University of Michigan faculty criticize concierge medicine program for letting patients 'jump the line'

A concierge medicine pilot program that intends to enhance patient access to primary care physicians at Ann Arbor-based University of Michigan's Michigan Medicine is drawing criticism from university faculty, who claim the program is being used to "jump the line" and is discriminating against underserved patients, according to MLive.

The concierge medicine program, called Victors Care, is a direct primary care program that charges patients an annual membership fee to obtain more access and time with their primary care physician. The program is currently accepting enrollees.

Physicians in concierge medicine practices limit the number accepted patients to 20 percent of the number accepted in traditional primary care practices, according to Michigan Medicine. This limitation allows physicians to give more time and attention to each patient. 

Michigan Medicine faculty detailed concerns about the launch of Victors Care in a Jan. 29 letter to UM CEO and Executive Vice President for Medical Affairs Marschall Runge, MD, PhD, and Executive Vice Dean for Clinical Affairs David Spahlinger, MD. The letter asked to "stop recruiting our patients to this program and advertising it as providing much better care than all the rest of our primary care clinics." 

"As primary care physicians, we struggle on a daily basis to get our patients in to see specialists and to get critical testing," the letter reads. "Instead of addressing this critical barrier for all patients at Michigan Medicine, the implication is that Victors Care will now allow those who pay to jump the line. Some of our specialist colleagues have told us they fear being pressured to fit Victors Care patients ahead of others as they were not asked how they felt about having Victors Care."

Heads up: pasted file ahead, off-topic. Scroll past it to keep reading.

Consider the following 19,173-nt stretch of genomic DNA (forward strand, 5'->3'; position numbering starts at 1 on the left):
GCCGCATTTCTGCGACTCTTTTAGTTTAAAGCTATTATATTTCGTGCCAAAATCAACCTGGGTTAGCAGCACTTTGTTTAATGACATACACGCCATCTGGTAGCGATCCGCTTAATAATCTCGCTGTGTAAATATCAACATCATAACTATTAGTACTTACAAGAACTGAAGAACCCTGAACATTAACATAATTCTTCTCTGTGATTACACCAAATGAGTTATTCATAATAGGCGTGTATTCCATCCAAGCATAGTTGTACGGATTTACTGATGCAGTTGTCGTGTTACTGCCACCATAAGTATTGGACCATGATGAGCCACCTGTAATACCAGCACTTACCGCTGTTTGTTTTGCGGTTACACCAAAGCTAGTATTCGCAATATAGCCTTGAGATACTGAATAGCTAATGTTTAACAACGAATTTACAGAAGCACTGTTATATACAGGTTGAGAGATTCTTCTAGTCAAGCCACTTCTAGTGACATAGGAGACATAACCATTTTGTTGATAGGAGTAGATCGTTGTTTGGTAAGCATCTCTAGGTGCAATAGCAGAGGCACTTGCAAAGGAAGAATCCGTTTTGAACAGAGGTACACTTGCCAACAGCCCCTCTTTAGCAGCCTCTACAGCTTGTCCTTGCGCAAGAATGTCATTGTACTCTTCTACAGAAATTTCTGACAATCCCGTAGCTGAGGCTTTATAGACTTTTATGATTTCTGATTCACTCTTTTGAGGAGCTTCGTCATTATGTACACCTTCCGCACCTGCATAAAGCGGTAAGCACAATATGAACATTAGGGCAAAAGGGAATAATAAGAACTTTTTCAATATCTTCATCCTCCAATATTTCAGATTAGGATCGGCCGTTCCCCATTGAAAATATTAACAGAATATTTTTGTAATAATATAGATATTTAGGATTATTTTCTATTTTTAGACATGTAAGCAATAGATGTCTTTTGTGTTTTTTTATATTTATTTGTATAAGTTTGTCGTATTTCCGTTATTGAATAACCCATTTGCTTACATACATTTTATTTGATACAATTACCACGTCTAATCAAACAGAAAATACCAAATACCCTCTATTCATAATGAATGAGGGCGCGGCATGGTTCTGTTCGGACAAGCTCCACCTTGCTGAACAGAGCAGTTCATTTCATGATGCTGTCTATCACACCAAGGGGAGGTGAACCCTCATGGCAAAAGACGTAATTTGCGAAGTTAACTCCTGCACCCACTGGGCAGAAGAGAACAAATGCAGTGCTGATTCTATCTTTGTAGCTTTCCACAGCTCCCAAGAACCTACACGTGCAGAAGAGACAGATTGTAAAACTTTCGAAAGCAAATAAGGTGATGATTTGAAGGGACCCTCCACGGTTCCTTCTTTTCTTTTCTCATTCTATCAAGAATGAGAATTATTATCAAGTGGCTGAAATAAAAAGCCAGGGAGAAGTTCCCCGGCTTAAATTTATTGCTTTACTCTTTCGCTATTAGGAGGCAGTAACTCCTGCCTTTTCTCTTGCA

Faculty also expressed concern that the "quality care" label provided through Victors Care implies regular primary care physicians do not provide quality care, with "many" physicians noting Victors Care will "cherry-pick" patients more likely to be in good health. The faculty argued this could worsen quality measures for physicians outside of the Victors Care program by leaving them with more "sicker, poorer patients."

"Taking a physician from regular practice and reducing their patient load to 400 patients will mean that those other 1000-2000 patients will now be moved to the rest of us to assume their care, reducing access to care for all," the letter reads. 

Michigan Medicine Spokesperson Mary Masson acknowledged some faculty raised concerns about the program and said Michigan Medicine is working with this group on mutually satisfactory solutions that would benefit patients.

"We're committed to ethical, accessible care for all our patients and whatever programs we put in place should not diminish that in any way," Ms. Masson told MLive. "This will not adversely affect the access of other patients to our outstanding health care system." 

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